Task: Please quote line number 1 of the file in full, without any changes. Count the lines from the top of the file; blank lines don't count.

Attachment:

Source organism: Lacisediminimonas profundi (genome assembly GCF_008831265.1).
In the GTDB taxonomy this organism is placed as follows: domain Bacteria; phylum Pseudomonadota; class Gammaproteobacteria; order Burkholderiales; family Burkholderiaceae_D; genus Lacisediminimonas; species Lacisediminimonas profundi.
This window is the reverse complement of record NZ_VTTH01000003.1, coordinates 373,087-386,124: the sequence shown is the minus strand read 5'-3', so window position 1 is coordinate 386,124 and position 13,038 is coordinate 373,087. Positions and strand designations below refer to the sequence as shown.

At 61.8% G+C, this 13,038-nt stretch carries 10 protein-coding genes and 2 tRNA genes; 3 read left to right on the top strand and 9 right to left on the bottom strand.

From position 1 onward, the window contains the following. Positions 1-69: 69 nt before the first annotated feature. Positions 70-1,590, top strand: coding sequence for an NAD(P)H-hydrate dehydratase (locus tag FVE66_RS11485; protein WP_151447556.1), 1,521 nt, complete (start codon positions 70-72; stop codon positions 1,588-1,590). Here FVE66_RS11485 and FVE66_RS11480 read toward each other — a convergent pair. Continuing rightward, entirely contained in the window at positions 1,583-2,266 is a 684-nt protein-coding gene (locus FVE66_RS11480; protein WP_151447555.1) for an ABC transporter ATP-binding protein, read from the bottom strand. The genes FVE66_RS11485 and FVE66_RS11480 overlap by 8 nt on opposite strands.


Source organism: Lacisediminimonas profundi (genome assembly GCF_008831265.1).